Soon I was digging out smoky quartz crystals with size.  After 2.5 hours of digging I decided to take a break and handed over my tools to Bob.  I began to wrap what I had found. Suddenly Bob interrupted my wrapping saying, "you're going to have to take this piece out yourself". It appeared to be a plate of crystals. The only thing showing was the butt of the plate and a microcline hanging down into the bottom of the pocket. Despite daylight beginning to wane I decided it would be better to spend some time taking out the right side of the pocket before I went after the plate in the back. Fortunately, the sides of the pocket were separated from the surrounding country rock, so pocket extraction was not too difficult. I worked my way towards the back of the pocket carefully pulling crystals away from edges. I was now laying on my stomach trying to get at the plate. It was finally time to reach into the back of the pocket to pull out the anticipated plate of crystals. I was able to stick a hooked screwdriver behind the plate and slow move the plate directly out of the pocket. The bottom/back of the plate faced me, so I didn't really know what I had. I slowly crawled/backed out of the hole on my knees and elbows like some kind of crippled crab. Finally, I extricated myself from the pocket and held the plate up in my hands for Bob to see.  From the look in his eyes, I knew I had something special. I sat up, flipped the plate around and knew I had a nice keeper.
      Doesn't look like much, but a lot of work needs to be done. 
See picture at end for the near finished product.        
I thanked Bob for letting me take out the plate and staying to help me. The last thing I did was remove all the loose debris around the spot where the plate had been, in case there might be any fits to the plate. With bad weather forecast to move in the next day I decided to bury the remains of the pocket and head home. I wasn't sure when I would be able to return and harvest the rest of the pocket.

A few days later I did return to the site and mucked out the dig.  A bit of snow had fallen, and the ground was frozen to about 6 inches. I carefully removed the debris I had dumped into the pocket and began extracting crystals once again. I didn't find any plates this time but did find a rather large microcline at the bottom of the pocket. I spent the entire day excavating the pocket and kept finding interesting albeit smaller crystals. A short video below details some of the action

Bob always says there is at least one good crystal in each pocket.  I counted about 5 very collectible crystals and a crystal plate that would find its way into one of my mineral cases. I wrapped up my crystals and figured I was 99% done with this pocket.  I would return to this spot one more time to inspect the remains of the pocket for any missed gems and then remediate the area.

Third trip back to the pocket. I had one area on the left side of my dig which was yielding microcline. It was over 5 feet down in the ground. There was a void, and I was able to pull out some small single microcline crystals. In order to further access this void I would have to remove about 2 square yards of rock and debris... no thanks. I'd removed the quartz seam producing the smokys that ran right through the center of the dig.  Very little if any quartz was found in the void, so I decided it was time to fill in the hole.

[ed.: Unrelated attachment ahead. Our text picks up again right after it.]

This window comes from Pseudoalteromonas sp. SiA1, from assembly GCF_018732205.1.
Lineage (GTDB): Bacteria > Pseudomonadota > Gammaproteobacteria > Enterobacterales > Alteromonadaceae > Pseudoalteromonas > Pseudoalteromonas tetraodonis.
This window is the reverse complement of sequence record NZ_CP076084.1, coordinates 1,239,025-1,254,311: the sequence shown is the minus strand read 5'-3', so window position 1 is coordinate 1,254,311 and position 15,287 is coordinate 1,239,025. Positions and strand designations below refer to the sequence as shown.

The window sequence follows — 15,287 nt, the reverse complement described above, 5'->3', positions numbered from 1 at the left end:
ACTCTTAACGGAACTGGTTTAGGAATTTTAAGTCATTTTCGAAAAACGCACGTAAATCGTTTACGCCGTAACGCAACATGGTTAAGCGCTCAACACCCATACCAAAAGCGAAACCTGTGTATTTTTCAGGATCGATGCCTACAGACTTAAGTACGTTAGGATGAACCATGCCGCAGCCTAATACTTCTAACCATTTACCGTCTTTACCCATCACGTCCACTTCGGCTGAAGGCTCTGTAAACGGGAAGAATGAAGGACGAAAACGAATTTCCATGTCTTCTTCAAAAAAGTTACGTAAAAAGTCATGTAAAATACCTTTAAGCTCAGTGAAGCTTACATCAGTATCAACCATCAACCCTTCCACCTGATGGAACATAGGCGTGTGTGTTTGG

Time to remediate the dig

When I got home the first thing I did was rinse and then sort my finds.  All microclines went in one pile and all quartz in another.  Next I decided to look for fits to my plate of crystals. Immediately I recognized that some rehealing of broken crystals had taken place. Fitting rehealed crystals that had broken off the plate may be next to impossible. I refer to rehealed crystals as those that have a secondary layer of quartz over the broken areas. I then divided the crystals into small, medium, large and rehealed crystals. There was also a lot of manganese mineralization (gunk) clinging to many of the crystals and some fluoride also mucking up my finds. I also found some small, shattered fluorite crystals in some of the debris I took home to analyze.

After doing an initial cleaning I noted the microcline do have a slight bluish tint to them. Not sure the color is strong enough for the microcline to be considered amazonite. Oh well, I still have many keepers and bragging rights to an end of season hurrah! See more pictures below.

Pictured below is the large plate cleaned and reconstructed. Seven separate fits were found to the plate. The importance of taking odds and end pieces home for further analysis and possible inclusion in other pieces (plate) can provide considerable enhancement to a collected specimen.

One final cleaning and a couple of small fits will complete this plate (12.5 lbs). I found the
sheared piece of microcline (right center microcline front), so that should help the look of the piece.

Large microclines with cleavelandite

Some cathedralling crystals above

6, 8 and7 Inch Smokies

I finished up my posts to my blog early as I caught COVID just before Thanksgiving, dosages of Paxlovid fixed me right up.  See you next year!

Tuesday, November 29, 2022

September Rock Hounding: Amazonite, Goethite, Quartz and more